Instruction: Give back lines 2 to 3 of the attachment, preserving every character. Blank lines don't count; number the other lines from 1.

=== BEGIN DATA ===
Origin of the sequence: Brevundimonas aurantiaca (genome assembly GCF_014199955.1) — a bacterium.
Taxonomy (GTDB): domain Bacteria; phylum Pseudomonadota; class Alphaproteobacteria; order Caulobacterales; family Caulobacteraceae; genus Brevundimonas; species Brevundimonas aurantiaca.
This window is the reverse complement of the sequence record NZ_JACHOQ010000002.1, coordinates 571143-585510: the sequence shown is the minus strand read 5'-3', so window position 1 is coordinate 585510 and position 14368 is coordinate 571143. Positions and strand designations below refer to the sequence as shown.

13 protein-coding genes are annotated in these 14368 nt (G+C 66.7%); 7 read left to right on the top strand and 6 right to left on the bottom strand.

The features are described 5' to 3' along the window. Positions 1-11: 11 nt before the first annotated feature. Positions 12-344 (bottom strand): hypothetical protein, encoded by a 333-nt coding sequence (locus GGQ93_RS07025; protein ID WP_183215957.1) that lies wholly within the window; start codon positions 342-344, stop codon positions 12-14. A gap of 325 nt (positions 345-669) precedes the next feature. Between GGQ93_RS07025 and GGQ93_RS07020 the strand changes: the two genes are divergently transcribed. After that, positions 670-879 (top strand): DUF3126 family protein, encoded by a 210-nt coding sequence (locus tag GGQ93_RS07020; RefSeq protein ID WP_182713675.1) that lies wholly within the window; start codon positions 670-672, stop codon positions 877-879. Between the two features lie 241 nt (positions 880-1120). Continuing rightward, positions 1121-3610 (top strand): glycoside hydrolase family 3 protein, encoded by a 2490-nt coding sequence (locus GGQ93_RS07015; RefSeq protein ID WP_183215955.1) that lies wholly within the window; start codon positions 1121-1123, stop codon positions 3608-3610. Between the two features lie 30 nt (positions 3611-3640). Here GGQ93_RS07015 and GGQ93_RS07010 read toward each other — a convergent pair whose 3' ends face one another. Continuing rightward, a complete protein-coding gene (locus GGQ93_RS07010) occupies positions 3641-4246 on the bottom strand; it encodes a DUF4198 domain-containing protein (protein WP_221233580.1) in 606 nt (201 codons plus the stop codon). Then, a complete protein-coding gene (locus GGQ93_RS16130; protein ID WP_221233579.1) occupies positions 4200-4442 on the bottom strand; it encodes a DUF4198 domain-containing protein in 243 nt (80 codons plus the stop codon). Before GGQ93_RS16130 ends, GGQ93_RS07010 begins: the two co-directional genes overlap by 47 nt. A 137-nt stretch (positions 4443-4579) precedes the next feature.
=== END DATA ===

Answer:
Taxonomy (GTDB): domain Bacteria; phylum Pseudomonadota; class Alphaproteobacteria; order Caulobacterales; family Caulobacteraceae; genus Brevundimonas; species Brevundimonas aurantiaca.
This window is the reverse complement of the sequence record NZ_JACHOQ010000002.1, coordinates 571143-585510: the sequence shown is the minus strand read 5'-3', so window position 1 is coordinate 585510 and position 14368 is coordinate 571143. Positions and strand designations below refer to the sequence as shown.